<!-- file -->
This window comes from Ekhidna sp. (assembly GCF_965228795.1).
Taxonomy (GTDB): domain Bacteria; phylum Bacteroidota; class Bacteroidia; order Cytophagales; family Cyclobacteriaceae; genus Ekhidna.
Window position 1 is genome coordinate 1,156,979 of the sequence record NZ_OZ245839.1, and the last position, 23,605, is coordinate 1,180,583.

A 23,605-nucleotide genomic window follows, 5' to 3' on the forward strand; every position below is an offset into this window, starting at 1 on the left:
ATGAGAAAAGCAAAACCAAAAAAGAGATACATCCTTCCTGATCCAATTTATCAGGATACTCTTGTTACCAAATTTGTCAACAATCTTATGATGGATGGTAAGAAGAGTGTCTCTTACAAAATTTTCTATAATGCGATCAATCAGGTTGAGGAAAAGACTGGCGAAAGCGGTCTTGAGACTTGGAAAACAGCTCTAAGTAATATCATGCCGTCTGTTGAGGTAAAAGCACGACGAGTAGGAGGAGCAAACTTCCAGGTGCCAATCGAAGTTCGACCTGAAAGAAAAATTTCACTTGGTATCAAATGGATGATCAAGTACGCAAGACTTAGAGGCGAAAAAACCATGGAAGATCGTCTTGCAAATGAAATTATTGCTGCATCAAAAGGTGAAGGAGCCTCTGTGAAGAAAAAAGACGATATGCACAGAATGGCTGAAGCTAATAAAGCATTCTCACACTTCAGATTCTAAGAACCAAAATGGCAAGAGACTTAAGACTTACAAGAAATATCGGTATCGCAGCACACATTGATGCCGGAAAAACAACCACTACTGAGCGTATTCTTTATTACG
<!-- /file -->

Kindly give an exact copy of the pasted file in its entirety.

This window comes from Ekhidna sp. (assembly GCF_965228795.1).
Taxonomy (GTDB): domain Bacteria; phylum Bacteroidota; class Bacteroidia; order Cytophagales; family Cyclobacteriaceae; genus Ekhidna.
Window position 1 is genome coordinate 1,156,979 of the sequence record NZ_OZ245839.1, and the last position, 23,605, is coordinate 1,180,583.

A 23,605-nucleotide genomic window follows, 5' to 3' on the forward strand; every position below is an offset into this window, starting at 1 on the left:
ATGAGAAAAGCAAAACCAAAAAAGAGATACATCCTTCCTGATCCAATTTATCAGGATACTCTTGTTACCAAATTTGTCAACAATCTTATGATGGATGGTAAGAAGAGTGTCTCTTACAAAATTTTCTATAATGCGATCAATCAGGTTGAGGAAAAGACTGGCGAAAGCGGTCTTGAGACTTGGAAAACAGCTCTAAGTAATATCATGCCGTCTGTTGAGGTAAAAGCACGACGAGTAGGAGGAGCAAACTTCCAGGTGCCAATCGAAGTTCGACCTGAAAGAAAAATTTCACTTGGTATCAAATGGATGATCAAGTACGCAAGACTTAGAGGCGAAAAAACCATGGAAGATCGTCTTGCAAATGAAATTATTGCTGCATCAAAAGGTGAAGGAGCCTCTGTGAAGAAAAAAGACGATATGCACAGAATGGCTGAAGCTAATAAAGCATTCTCACACTTCAGATTCTAAGAACCAAAATGGCAAGAGACTTAAGACTTACAAGAAATATCGGTATCGCAGCACACATTGATGCCGGAAAAACAACCACTACTGAGCGTATTCTTTATTACG